On the periphery of Lagos, Nigeria, lies Makoko, a burgeoning slum community perched on a lagoon. Residents live in makeshift homes on stilts made of collected wood and tarp, and get around primarily by canoe.  Once a small fishing village, Makoko now draws migrants from neighboring countries, who flock to Nigeria for low-paying, unskilled jobs.

In many ways, Makoko serves as a microcosm of urbanization in Sub-Saharan Africa, which has the world’s fastest pace of urban population growth:

  • 6 of the 10 countries with the highest urbanization rates in the world in 2013 are in Sub-Saharan Africa.
  • Nigeria itself has the 9th largest urban population in the world, surpassing 80 million in 2013. It also ranks as the country with the most urban dwellers in all of Africa.
  • The world’s total urban population reached an estimated 3.8 billion in 2013, and is projected to swell to nearly 6.3 billion in 2050.
  • Since 2008, a majority of the world’s population reside in urban areas.

This post takes a closer look at the data on urbanization in World Development Indicators. But a word of caution is necessary first: the definition of urban areas varies from country to country and may not be consistent among different data sources within a country. The urban/rural estimates rely on data produced by national sources, which reflect the definitions and criteria established by national authorities. Due to variations of each country’s overall population size, national statistical offices are in the best position to establish the most appropriate criteria to characterize urban areas in their respective countries (United Nations Population Division).

Urban population growth key to attaining middle income status
According to the World Bank publication Urbanization and Growth, no country has ever attained middle-income status without urban population growth.  But urban growth is not always painless for policymakers and the general public.

Well, what’s happened in Nigeria? The country moved from low to lower-middle income status in 2008; and earlier this year, Nigeria’s GDP estimates were improved and revised upward, revealing that it is Africa’s biggest economy and the 23rd largest in the world  at $522 billion in 2013. At the same time, Nigeria is confronting growing problems of pollution, traffic congestion, and poverty in its urban communities in Lagos. And Nigeria is not alone in these issues.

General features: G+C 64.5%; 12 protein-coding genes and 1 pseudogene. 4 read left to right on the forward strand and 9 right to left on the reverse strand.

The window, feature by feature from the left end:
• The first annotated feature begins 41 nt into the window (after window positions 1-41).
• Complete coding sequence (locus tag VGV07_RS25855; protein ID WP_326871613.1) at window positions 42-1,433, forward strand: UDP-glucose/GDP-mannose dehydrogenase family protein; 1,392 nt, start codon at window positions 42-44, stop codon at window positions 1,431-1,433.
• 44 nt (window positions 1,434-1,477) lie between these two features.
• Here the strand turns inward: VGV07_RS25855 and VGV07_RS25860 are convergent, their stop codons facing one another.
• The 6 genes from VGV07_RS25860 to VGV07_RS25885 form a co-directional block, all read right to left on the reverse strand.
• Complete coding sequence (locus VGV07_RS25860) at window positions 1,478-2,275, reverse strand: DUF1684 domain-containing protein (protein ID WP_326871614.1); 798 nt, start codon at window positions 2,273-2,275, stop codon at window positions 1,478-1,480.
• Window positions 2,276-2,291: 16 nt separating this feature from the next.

Real adverse environmental affects of urbanization

When we think of cities, we often picture crowded streets, constant traffic, heavy pollution, and strained resources.  This isn’t an inaccurate assessment—urban growth is often correlated with all of these things and urbanization can have adverse environmental effects,  concentrating pollution and harming health. Data show us that as the urban population grows, so does energy useCO2 emissions, and motor vehicle ownership.  It’s no wonder, then, that crowded areas like Makoko can be a logistical obstacle for governments. In 2012, parts of Makoko were knocked down for being “an environmental nuisance, security risk and an impediment to the economic and gainful utilization of the waterfront.”

It’s not all bad news, though.

Upside to urbanization: better access to water and sanitation
Urban living is also linked to higher school completion rates and improved water and sanitation facilities.  In Sub-Saharan Africa, about 80% ofthe urban population has access to an improved water source, compared with 53% of the rural population. And access to improved sanitation facilities in urban areas is almost twice that in rural areas. View the gaps between urban and rural access to water and sanitation in Sub-Saharan Africa in the charts below.

Urban population growth in other regions

While Sub-Saharan Africa outpaces all other regions in urban population growth, the actual proportion of urban population is the highest in Latin America and the Caribbean.  79% of the people in this region reside in urban areas, a rate that is followed by both the Europe and Central Asia, as well as the Middle East and North Africa regions at 60%.

The aquatic community of Makoko is just one example of how cities expand to accommodate population growth.  More data on population can be found in the World Development Indicators database as well as the Population Estimates and Projections database.

Indicators used in this post:
GDP (current US$) NY.GDP.MKTP.CD
Urban population growth (annual %) SP.URB.GROW
Urban population (% of total) SP.URB.TOTL.IN.ZS
Energy use (kt of oil equivalent) EG.USE.COMM.KT.OE
CO2 emissions (metric tons per capita) EN.ATM.CO2E.PC
Motor vehicles (per 1,000 people) IS.VEH.NVEH.P3

Published in collaboration World Bank

Author: Leila Rafei works with the Client Services and Communications (CSC) team of Development Data Group.

Image: Kenyan workers prepare clothes for export at the Alltex export processing zone. REUTERS/Thomas Mukoya